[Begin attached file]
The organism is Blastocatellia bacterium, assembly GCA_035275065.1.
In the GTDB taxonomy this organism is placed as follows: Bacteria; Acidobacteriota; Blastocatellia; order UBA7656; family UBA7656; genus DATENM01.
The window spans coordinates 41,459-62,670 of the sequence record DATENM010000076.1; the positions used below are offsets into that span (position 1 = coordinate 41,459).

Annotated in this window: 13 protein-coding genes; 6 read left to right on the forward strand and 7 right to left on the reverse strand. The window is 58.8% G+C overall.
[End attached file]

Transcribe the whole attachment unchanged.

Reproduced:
The organism is Blastocatellia bacterium, assembly GCA_035275065.1.
In the GTDB taxonomy this organism is placed as follows: Bacteria; Acidobacteriota; Blastocatellia; order UBA7656; family UBA7656; genus DATENM01.
The window spans coordinates 41,459-62,670 of the sequence record DATENM010000076.1; the positions used below are offsets into that span (position 1 = coordinate 41,459).

Annotated in this window: 13 protein-coding genes; 6 read left to right on the forward strand and 7 right to left on the reverse strand. The window is 58.8% G+C overall.